Off vs Near - What's the difference?

off | near |


In colloquial|lang=en terms the difference between off and near

is that off is (colloquial) out of the possession of while near is (colloquial) nearly.

As adverbs the difference between off and near

is that off is in a direction away from the speaker or object while near is having a small intervening distance with regard to something.

As adjectives the difference between off and near

is that off is inoperative, disabled while near is physically close.

As prepositions the difference between off and near

is that off is (used to indicate movement away from a position on) while near is close to, in close proximity to.

As verbs the difference between off and near

is that off is (slang) to kill while near is to come closer to; to approach.

As a noun near is

the left side of a horse or of a team of horses pulling a carriage etc.

off

English

Adverb

(en adverb)
  • In a direction away from the speaker or object.
  • *
  • , title=(The Celebrity), chapter=4 , passage=No matter how early I came down, I would find him on the veranda, smoking cigarettes, or
  • Into a state of non-operation; into a state of non-existence.
  • Usage notes

    * Used in many , off'' is an adverbial particle often mistakenly thought of as a preposition. (It ''can be used as a preposition, but such usage is rare and usually informal; see below.)

    Synonyms

    * away, out

    Antonyms

    * on, in

    Derived terms

    * back off * bite off * break off * bring off * call off * clean off * cut off, cutoff * die off * drop off * fall off * fuck off * get off * go off * goof off * hold off * keep off * kick off, kickoff * knock off * lay off, layoff * leave off * let off * light off * live off * make off * make off with * nod off * pay off, payoff * piss off * pull off * put off * ring off * rip off, ripoff * round off * run off, runoff * see off * set off * show off, showoff * sleep off * shake off * switch off * take off * tell off * tick off * turn off, turnoff * walk it off * wear off

    Adjective

    (en adjective)
  • Inoperative, disabled.
  • :All the lights are off .
  • Rancid, rotten.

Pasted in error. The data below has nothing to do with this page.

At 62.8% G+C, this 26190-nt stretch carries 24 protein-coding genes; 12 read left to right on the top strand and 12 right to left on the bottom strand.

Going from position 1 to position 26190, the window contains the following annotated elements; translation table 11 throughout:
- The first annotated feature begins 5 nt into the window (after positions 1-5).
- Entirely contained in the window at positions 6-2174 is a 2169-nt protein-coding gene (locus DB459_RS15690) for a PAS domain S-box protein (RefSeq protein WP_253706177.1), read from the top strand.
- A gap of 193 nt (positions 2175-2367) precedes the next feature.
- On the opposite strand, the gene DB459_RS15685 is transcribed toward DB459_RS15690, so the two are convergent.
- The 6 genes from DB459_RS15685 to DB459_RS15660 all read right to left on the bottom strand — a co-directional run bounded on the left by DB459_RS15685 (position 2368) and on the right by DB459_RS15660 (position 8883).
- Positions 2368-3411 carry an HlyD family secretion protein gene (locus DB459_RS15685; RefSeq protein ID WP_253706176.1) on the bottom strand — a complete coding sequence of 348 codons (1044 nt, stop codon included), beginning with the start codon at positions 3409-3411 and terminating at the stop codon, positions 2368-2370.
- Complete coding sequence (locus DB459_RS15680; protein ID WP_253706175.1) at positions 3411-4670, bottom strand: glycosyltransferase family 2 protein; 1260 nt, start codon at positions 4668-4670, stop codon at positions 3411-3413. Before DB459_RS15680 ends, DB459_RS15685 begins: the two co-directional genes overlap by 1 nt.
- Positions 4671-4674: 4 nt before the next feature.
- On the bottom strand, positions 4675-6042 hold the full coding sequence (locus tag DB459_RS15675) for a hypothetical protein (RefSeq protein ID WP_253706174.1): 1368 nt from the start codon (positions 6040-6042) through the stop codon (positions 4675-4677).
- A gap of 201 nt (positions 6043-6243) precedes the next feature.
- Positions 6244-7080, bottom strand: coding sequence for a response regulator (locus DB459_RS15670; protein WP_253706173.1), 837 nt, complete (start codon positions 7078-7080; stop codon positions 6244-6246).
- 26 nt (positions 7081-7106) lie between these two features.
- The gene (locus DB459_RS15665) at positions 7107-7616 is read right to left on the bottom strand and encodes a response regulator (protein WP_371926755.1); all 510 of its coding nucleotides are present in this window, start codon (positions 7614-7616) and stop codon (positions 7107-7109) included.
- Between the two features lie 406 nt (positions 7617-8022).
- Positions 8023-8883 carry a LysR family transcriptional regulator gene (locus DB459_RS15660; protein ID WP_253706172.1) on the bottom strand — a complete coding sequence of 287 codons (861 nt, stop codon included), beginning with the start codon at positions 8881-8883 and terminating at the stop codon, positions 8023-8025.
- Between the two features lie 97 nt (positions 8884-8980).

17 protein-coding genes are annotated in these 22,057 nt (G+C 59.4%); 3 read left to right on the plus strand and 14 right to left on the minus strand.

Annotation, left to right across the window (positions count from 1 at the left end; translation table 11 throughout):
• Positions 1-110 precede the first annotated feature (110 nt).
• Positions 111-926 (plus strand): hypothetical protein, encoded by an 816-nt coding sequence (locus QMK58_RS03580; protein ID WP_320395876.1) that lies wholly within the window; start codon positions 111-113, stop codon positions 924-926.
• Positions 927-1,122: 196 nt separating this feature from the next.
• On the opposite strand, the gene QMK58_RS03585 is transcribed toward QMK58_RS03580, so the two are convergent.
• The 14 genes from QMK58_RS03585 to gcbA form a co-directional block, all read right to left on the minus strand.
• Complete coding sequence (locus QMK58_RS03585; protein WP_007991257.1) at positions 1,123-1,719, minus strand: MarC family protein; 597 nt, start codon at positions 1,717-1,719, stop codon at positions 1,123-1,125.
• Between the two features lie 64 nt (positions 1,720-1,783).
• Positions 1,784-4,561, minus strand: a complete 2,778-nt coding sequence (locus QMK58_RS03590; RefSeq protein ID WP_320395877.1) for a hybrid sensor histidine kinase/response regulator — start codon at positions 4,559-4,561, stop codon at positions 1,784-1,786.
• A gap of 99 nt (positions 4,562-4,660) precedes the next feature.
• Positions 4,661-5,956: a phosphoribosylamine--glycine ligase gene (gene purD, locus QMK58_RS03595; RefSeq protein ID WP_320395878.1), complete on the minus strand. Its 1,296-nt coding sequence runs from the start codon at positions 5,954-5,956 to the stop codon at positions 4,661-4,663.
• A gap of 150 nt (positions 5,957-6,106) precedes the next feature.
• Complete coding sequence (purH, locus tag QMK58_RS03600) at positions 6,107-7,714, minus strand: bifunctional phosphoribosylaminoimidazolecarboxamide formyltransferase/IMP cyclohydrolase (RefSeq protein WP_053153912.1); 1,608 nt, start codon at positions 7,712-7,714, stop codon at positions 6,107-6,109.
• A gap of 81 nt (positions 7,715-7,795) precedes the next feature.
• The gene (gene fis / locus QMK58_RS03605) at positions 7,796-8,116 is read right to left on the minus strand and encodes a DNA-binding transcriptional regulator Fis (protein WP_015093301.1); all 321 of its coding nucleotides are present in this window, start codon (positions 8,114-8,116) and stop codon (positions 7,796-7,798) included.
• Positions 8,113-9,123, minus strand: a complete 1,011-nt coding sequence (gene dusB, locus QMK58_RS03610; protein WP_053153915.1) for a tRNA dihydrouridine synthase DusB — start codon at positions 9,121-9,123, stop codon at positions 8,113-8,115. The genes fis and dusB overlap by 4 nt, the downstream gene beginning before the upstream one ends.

• :This milk is off !
  • (cricket) In, or towards the half of the field away from the batsman's legs; the right side for a right-handed batsman.
  • Less than normal, in temperament or in result.
  • :sales are off this quarter
  • Circumstanced (as in well off'', ''better off'', ''poorly off ).
  • *
  • Started on the way.
  • :off to see the wizard
  • :And they're off ! Whatsmyname takes an early lead, with Remember The Mane behind by a nose.
  • *
  • Far; off to the side.
  • :the off horse or ox in a team, in distinction from the nigh or near horse
  • *
  • *:So this was my future home, I thought!Backed by towering hills, the but faintly discernible purple line of the French boundary off to the southwest, a sky of palest Gobelin flecked with fat, fleecy little clouds, it in truth looked a dear little city; the city of one's dreams.
  • *1937 , (Zora Neale Hurston), Their Eyes Were Watching God , Harper Perennial (2000), p.151:
  • *:He came in, took a look and squinched down into a chair in an off corner and didn’t open his mouth.
  • Designating a time when one is not strictly attentive to business or affairs, or is absent from a post, and, hence, a time when affairs are not urgent.
  • :He took an off''' day for fishing.  an '''off''' year in politics; the '''off season
  • Antonyms

    * (inoperative) on * (rotten) fresh * (cricket) on, leg

    Derived terms

    * off to the races

    Preposition

    (English prepositions)
  • (Used to indicate movement away from a position on)
  • I took it off''' the table.''; ''Come '''off the roof!
  • (colloquial) Out of the possession of.
  • He didn't buy it off''' him. He stole it '''off him.
  • Away from or not on.
  • He's off''' the computer, but he's still on the phone.''; ''Keep '''off the grass.
  • Disconnected or subtracted from.
  • We've been off''' the grid for three days now.''; ''He took 20% '''off the list price.
  • Distant from.
  • We're just off''' the main road.''; ''The island is 23 miles ' off the cape.
  • No longer wanting or taking.
  • He's been off''' his feed since Tuesday.''; ''He's '''off his meds again.
  • Tantalum bar 6 off 3/8" Dia × 12" — Atom, Great Britain Atomic Energy Authority, 1972